$1,672.71–Ethereum Price Today: ETH/USD – Milk Road


Ethereum is the leading smart-contract blockchain. Hold up, what? Okay, let’s break that down.
Each “block” in the “chain” contains transactions and data, and just like real chains, they’re linked.
Think of the Ethereum network as an operating system on the internet that can run programs. It’s decentralized because the transactions the Ethereum network saves to the blockchain are validated and mirrored by thousands of computers around the world. Some refer to Ethereum as the World’s Computer. Yeah. Sounds about right.
Vitalik Buterin — the Ethereum project’s best-known founder — published the Ethereum white paper in November of 2013, describing the soon-to-be network and how it would function. By 2015, the Ethereum network was live and processing transactions.
Fast-forward to today, and Ethereum has become the most widely used smart-contract network amongst all blockchain networks. There are plenty of other smart-contract networks out there now, but Ethereum led the way, and it’s still the biggest gorilla in the crypto zoo.
Vitalik Buterin is the most famous (and most memed) of Ethereum’s founders. (Don’t miss the Vitalik Pic of the Day in the Milk Road newsletter.)
But the Ethereum project has several founders, including Charles Hoskinson, who went on to found IO Global, the company that’s developing the Cardano project.
Ethereum’s founders are still leaders in the crypto space and other techy stuff.
We already had Bitcoin, so why did we need Ethereum? Early crypto networks like Bitcoin and Litecoin offer peer-to-peer transactions without a bank in the middle. They were (and still are) effective as digital ledgers and payment rails. What they didn’t do was run programs. At least not well. The problem: they just don’t support enough programming commands.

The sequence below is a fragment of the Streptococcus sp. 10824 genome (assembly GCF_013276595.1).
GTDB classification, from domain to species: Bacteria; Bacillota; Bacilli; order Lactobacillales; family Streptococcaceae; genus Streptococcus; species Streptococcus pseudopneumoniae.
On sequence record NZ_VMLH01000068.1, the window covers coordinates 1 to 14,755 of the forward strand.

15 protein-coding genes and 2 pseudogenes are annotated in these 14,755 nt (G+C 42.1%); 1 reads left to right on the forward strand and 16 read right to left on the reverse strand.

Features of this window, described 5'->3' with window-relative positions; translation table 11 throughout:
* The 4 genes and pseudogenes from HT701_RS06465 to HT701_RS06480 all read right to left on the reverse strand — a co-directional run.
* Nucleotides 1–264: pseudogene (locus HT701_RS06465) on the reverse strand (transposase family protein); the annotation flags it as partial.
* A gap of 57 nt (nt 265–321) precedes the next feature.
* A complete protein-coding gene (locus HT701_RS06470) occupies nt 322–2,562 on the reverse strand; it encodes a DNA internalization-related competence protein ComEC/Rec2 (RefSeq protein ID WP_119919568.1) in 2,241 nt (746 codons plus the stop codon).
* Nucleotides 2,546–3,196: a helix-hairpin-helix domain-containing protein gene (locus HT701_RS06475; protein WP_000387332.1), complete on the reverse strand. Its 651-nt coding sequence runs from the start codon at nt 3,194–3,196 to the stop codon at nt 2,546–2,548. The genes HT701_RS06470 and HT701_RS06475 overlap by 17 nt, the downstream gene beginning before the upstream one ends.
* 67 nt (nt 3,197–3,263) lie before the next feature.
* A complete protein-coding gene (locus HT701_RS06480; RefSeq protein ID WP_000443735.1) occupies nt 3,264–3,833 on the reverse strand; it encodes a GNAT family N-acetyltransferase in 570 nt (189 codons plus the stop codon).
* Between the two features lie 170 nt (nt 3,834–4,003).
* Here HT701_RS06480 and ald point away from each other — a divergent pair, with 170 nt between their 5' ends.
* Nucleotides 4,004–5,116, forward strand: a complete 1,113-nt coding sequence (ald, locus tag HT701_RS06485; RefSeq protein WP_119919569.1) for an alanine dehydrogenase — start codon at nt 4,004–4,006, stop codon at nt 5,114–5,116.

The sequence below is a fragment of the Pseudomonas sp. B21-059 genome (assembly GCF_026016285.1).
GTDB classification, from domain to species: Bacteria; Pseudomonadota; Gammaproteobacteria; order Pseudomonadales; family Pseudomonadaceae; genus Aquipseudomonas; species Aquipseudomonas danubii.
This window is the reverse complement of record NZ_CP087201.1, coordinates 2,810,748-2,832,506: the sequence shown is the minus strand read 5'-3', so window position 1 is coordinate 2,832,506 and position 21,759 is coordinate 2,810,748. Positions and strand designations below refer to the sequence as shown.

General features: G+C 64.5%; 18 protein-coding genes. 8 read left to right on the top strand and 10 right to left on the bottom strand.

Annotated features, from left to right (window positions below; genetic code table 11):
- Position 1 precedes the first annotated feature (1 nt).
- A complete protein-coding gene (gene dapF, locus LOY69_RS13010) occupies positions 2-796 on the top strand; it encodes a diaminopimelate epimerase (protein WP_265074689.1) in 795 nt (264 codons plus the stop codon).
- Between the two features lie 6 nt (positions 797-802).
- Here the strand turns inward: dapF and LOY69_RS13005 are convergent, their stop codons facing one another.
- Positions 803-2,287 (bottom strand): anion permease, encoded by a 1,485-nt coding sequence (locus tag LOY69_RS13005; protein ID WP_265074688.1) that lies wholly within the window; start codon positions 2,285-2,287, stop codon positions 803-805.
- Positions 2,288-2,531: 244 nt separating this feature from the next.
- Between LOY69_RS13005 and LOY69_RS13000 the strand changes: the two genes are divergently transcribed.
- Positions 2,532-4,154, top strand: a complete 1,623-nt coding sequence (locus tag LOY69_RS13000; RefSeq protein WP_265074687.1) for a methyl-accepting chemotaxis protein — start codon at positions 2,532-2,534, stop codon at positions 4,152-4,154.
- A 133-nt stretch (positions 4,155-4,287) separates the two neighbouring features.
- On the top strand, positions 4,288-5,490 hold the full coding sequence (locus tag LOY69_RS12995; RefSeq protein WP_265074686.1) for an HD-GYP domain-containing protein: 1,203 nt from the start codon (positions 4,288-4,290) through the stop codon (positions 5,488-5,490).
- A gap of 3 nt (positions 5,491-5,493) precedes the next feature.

The Ethereum white paper, while a tough read, explains the reason for Ethereum in contrast to the existing crypto networks.
Here’s the TL;DR: The Ethereum network was built to run decentralized applications (dApps), programs that run on a network of thousands of computers rather than on servers controlled by a single person, organization, or government.
The network runs on Ether (ETH), which is the cryptocurrency you use to pay for using the network. So, Ether is money. But the Ethereum network envisioned in the white paper would open up a new world of possibility beyond just payments from person A to person B — and it has.
In the white paper, Vitalik introduces the idea of smart contracts, which he describes as boxes that are only unlocked if certain conditions are met. Think of smart contracts like switches –- or, if you’ve ever done BASIC computer programming, like if-then statements. If this happens, do that.
Those smart contracts are what’s running under the hood of today’s dApps, including Aave, Uniswap, and more. We see a website that does cool crypto stuff. Behind the HTML and shiny buttons, there’s an app running on a blockchain — and it’s probably running on Ethereum or a Layer 2 network. We’ll cover Layer 2 networks in a bit.
Crypto prices are volatile in the true sense of the word. They can explode to the upside or blow up your life savings, leaving a smoking crater. It’s really a question of timing. Since its launch, ETH has made millionaires and billionaires — and broken more than a few hearts (and wallets) as well.
Like most markets, pricing is driven by supply and demand. Here’s how ETH’s supply works.